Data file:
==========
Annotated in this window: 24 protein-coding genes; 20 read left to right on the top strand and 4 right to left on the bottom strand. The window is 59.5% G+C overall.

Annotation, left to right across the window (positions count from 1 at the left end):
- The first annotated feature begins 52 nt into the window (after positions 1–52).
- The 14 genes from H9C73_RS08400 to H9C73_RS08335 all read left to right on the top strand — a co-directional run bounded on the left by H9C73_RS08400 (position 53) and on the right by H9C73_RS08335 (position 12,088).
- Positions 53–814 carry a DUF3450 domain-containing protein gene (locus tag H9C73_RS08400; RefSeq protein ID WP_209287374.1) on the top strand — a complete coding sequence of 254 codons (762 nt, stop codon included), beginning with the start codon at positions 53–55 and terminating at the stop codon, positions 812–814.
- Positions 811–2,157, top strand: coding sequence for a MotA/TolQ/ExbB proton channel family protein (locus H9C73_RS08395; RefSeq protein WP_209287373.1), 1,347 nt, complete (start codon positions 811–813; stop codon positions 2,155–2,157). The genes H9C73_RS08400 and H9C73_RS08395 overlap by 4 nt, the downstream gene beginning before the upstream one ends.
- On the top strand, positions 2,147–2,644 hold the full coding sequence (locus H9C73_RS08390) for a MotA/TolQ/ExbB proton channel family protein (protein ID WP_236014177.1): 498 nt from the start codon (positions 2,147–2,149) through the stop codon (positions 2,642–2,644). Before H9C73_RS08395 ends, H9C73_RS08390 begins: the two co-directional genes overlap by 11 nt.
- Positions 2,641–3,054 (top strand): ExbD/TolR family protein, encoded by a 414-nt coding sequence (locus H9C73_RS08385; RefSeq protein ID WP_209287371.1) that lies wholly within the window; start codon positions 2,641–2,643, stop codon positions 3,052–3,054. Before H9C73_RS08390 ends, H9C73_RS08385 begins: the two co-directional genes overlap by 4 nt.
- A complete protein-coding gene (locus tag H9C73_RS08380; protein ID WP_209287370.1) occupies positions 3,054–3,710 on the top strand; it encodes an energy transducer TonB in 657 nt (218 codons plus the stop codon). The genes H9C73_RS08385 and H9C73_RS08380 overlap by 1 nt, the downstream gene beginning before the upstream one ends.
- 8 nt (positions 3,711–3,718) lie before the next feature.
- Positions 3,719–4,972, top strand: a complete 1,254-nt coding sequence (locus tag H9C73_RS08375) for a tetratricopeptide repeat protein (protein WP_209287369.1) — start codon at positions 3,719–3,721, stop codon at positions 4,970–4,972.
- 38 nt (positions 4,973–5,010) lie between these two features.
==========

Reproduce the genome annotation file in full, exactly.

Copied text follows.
Annotated in this window: 24 protein-coding genes; 20 read left to right on the top strand and 4 right to left on the bottom strand. The window is 59.5% G+C overall.

Annotation, left to right across the window (positions count from 1 at the left end):
- The first annotated feature begins 52 nt into the window (after positions 1–52).
- The 14 genes from H9C73_RS08400 to H9C73_RS08335 all read left to right on the top strand — a co-directional run bounded on the left by H9C73_RS08400 (position 53) and on the right by H9C73_RS08335 (position 12,088).
- Positions 53–814 carry a DUF3450 domain-containing protein gene (locus tag H9C73_RS08400; RefSeq protein ID WP_209287374.1) on the top strand — a complete coding sequence of 254 codons (762 nt, stop codon included), beginning with the start codon at positions 53–55 and terminating at the stop codon, positions 812–814.
- Positions 811–2,157, top strand: coding sequence for a MotA/TolQ/ExbB proton channel family protein (locus H9C73_RS08395; RefSeq protein WP_209287373.1), 1,347 nt, complete (start codon positions 811–813; stop codon positions 2,155–2,157). The genes H9C73_RS08400 and H9C73_RS08395 overlap by 4 nt, the downstream gene beginning before the upstream one ends.
- On the top strand, positions 2,147–2,644 hold the full coding sequence (locus H9C73_RS08390) for a MotA/TolQ/ExbB proton channel family protein (protein ID WP_236014177.1): 498 nt from the start codon (positions 2,147–2,149) through the stop codon (positions 2,642–2,644). Before H9C73_RS08395 ends, H9C73_RS08390 begins: the two co-directional genes overlap by 11 nt.
- Positions 2,641–3,054 (top strand): ExbD/TolR family protein, encoded by a 414-nt coding sequence (locus H9C73_RS08385; RefSeq protein ID WP_209287371.1) that lies wholly within the window; start codon positions 2,641–2,643, stop codon positions 3,052–3,054. Before H9C73_RS08390 ends, H9C73_RS08385 begins: the two co-directional genes overlap by 4 nt.
- A complete protein-coding gene (locus tag H9C73_RS08380; protein ID WP_209287370.1) occupies positions 3,054–3,710 on the top strand; it encodes an energy transducer TonB in 657 nt (218 codons plus the stop codon). The genes H9C73_RS08385 and H9C73_RS08380 overlap by 1 nt, the downstream gene beginning before the upstream one ends.
- 8 nt (positions 3,711–3,718) lie before the next feature.
- Positions 3,719–4,972, top strand: a complete 1,254-nt coding sequence (locus tag H9C73_RS08375) for a tetratricopeptide repeat protein (protein WP_209287369.1) — start codon at positions 3,719–3,721, stop codon at positions 4,970–4,972.
- 38 nt (positions 4,973–5,010) lie between these two features.